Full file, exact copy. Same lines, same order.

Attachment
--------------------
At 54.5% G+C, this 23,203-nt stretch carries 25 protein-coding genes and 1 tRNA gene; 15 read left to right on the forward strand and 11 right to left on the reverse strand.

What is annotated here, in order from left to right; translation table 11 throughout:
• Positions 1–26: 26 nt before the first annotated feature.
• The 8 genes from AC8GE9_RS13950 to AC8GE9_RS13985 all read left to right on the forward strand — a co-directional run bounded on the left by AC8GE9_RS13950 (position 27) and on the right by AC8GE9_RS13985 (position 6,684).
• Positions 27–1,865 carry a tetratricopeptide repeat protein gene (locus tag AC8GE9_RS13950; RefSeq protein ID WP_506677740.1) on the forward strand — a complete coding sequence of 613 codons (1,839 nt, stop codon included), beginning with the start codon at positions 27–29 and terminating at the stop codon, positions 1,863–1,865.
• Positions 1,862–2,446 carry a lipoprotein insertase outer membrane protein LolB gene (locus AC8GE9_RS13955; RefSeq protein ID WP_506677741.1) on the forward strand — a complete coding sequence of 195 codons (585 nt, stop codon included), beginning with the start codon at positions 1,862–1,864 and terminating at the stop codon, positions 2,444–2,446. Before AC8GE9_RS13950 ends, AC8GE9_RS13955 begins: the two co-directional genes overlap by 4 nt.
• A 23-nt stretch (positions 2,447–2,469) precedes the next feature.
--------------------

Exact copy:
At 54.5% G+C, this 23,203-nt stretch carries 25 protein-coding genes and 1 tRNA gene; 15 read left to right on the forward strand and 11 right to left on the reverse strand.

What is annotated here, in order from left to right; translation table 11 throughout:
• Positions 1–26: 26 nt before the first annotated feature.
• The 8 genes from AC8GE9_RS13950 to AC8GE9_RS13985 all read left to right on the forward strand — a co-directional run bounded on the left by AC8GE9_RS13950 (position 27) and on the right by AC8GE9_RS13985 (position 6,684).
• Positions 27–1,865 carry a tetratricopeptide repeat protein gene (locus tag AC8GE9_RS13950; RefSeq protein ID WP_506677740.1) on the forward strand — a complete coding sequence of 613 codons (1,839 nt, stop codon included), beginning with the start codon at positions 27–29 and terminating at the stop codon, positions 1,863–1,865.
• Positions 1,862–2,446 carry a lipoprotein insertase outer membrane protein LolB gene (locus AC8GE9_RS13955; RefSeq protein ID WP_506677741.1) on the forward strand — a complete coding sequence of 195 codons (585 nt, stop codon included), beginning with the start codon at positions 1,862–1,864 and terminating at the stop codon, positions 2,444–2,446. Before AC8GE9_RS13950 ends, AC8GE9_RS13955 begins: the two co-directional genes overlap by 4 nt.
• A 23-nt stretch (positions 2,447–2,469) precedes the next feature.